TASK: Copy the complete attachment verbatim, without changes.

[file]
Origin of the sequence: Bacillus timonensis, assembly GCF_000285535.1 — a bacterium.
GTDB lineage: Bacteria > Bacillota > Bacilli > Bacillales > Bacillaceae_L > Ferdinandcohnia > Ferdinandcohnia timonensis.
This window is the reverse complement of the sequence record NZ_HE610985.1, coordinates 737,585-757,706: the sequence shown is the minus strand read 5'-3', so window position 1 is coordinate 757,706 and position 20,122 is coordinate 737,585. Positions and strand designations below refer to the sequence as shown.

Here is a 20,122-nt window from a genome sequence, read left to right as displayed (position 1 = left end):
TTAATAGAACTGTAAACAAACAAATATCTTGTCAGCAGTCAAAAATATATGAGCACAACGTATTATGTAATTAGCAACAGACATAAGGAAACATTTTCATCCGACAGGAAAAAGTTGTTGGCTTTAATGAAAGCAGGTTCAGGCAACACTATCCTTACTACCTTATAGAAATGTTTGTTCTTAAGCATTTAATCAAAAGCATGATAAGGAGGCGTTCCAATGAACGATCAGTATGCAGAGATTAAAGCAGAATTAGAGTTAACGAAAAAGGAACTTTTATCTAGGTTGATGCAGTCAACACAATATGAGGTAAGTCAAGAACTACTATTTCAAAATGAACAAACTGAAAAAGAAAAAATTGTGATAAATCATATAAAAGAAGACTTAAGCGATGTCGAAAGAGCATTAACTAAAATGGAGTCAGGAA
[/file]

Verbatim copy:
Origin of the sequence: Bacillus timonensis, assembly GCF_000285535.1 — a bacterium.
GTDB lineage: Bacteria > Bacillota > Bacilli > Bacillales > Bacillaceae_L > Ferdinandcohnia > Ferdinandcohnia timonensis.
This window is the reverse complement of the sequence record NZ_HE610985.1, coordinates 737,585-757,706: the sequence shown is the minus strand read 5'-3', so window position 1 is coordinate 757,706 and position 20,122 is coordinate 737,585. Positions and strand designations below refer to the sequence as shown.

Here is a 20,122-nt window from a genome sequence, read left to right as displayed (position 1 = left end):
TTAATAGAACTGTAAACAAACAAATATCTTGTCAGCAGTCAAAAATATATGAGCACAACGTATTATGTAATTAGCAACAGACATAAGGAAACATTTTCATCCGACAGGAAAAAGTTGTTGGCTTTAATGAAAGCAGGTTCAGGCAACACTATCCTTACTACCTTATAGAAATGTTTGTTCTTAAGCATTTAATCAAAAGCATGATAAGGAGGCGTTCCAATGAACGATCAGTATGCAGAGATTAAAGCAGAATTAGAGTTAACGAAAAAGGAACTTTTATCTAGGTTGATGCAGTCAACACAATATGAGGTAAGTCAAGAACTACTATTTCAAAATGAACAAACTGAAAAAGAAAAAATTGTGATAAATCATATAAAAGAAGACTTAAGCGATGTCGAAAGAGCATTAACTAAAATGGAGTCAGGAA